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How It Works: The Inner Earth

•, By Valerie Ross
 Plate tectonics—the theory that explains the sinking, spreading, and slip-sliding of big chunks of Earth’s surface—is a bedrock of geology. But it can’t explain what happens to plates once they sink, or account for the forces that drive many of the planet’s volcanic hotspots. Today, advances in seis­mology, geochemical analysis, and computer modeling have enabled researchers to collect a wealth of new geological data about our planet and form a complementary theory of what’s going on beneath its surface. 

When one tectonic plate is forced beneath another, forming a subduction zone—the cause of many earthquakes—its leading edge sinks deeper into the mantle. The slab descends slowly, mixing molten rock as it goes, and as it nears the core, it partially melts.


Most volcanoes begin in the relatively cool upper mantle and shoot up along the rims of tectonic plates. But geologists now think many of Earth’s hotspots (in Iceland, for example) are powered by mantle plumes. These plumes rise in columns from the very bottom of the mantle, some 1,800 miles down, and carry heat from near the core to the crust.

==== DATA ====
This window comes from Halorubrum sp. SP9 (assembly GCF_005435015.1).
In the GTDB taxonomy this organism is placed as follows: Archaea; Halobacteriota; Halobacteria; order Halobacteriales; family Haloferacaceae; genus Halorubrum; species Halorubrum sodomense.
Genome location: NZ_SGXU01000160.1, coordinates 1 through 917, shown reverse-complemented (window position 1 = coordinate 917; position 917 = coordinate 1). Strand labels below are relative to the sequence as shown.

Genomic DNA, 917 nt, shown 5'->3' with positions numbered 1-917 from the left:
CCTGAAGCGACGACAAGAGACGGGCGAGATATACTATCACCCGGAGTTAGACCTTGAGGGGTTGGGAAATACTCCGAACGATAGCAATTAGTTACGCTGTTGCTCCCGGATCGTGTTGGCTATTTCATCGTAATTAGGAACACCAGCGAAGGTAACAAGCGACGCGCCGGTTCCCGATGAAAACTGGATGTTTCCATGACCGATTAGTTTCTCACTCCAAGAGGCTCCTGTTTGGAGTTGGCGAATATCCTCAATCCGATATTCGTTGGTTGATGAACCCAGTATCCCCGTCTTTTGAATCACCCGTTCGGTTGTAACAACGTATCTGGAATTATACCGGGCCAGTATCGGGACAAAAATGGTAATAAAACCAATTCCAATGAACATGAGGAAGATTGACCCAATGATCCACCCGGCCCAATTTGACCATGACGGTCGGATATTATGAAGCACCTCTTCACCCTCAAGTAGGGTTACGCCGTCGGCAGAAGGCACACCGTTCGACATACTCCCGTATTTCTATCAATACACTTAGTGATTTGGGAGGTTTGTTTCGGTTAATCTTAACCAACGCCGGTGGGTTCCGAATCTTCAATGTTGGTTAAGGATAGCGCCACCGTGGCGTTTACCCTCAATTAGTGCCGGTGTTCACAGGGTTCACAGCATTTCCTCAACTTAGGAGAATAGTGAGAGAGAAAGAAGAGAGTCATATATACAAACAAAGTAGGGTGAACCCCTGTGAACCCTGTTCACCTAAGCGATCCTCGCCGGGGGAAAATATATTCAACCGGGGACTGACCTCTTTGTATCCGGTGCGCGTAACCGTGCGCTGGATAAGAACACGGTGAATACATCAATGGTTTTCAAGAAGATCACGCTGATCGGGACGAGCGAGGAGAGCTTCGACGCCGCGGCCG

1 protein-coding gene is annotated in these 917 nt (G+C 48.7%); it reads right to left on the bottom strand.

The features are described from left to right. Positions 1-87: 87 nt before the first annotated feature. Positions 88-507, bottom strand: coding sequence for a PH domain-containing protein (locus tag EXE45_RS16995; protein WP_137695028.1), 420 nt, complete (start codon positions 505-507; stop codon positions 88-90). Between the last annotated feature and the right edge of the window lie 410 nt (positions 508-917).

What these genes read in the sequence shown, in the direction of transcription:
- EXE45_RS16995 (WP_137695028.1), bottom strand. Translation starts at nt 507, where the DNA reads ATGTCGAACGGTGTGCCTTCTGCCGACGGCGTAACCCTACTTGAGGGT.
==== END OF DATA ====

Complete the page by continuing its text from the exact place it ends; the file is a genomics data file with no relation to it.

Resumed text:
1 Comments in Response to

Comment by Ed Price
Entered on:

Interesting stuff. I haven't seen anyone talk about the weight at the core. The pressure must be tremendous. But what about weight. Here's what I mean.

Imagine that you could make a little room, a hollow space, right at the exact center of the earth. Let's imagine that the room was the size of a bedroom in your house. If there happened to be a round rock in that room, and the rock was about 2 feet in diameter, how much would it weigh? Remember, all the mass and matter of the earth is pulling on the rock about equally from all directions. Probably the rock would be weightless.

Personally, I don't know how to picture gravity at the center of the earth. Whatever materials exist there must be compressed by the weight of the materials all around them so that they are somewhat condensed, making them denser than surrounding materials. The farther out you go, the less dense the material would be because it is under less pressure from the weight of the materials above it.

Density means more mass. The more the mass, the higher the gravity. Yet the gravity created by the center of the earth wouldn't be felt as much on itself as it would be by materials a bit further away from the center. Or would it?

Since nobody has been down there, and since we don't even have shafts that go more than a tiny fraction of the distance, there really is no telling what may be down there. Depending on how the earth formed, the whole thing just might be hollow, with the extreme pressures and densities within 1000 miles from the surface. And it just might be these densities that are misleading scientists into believing that the earth is solid all the way through.

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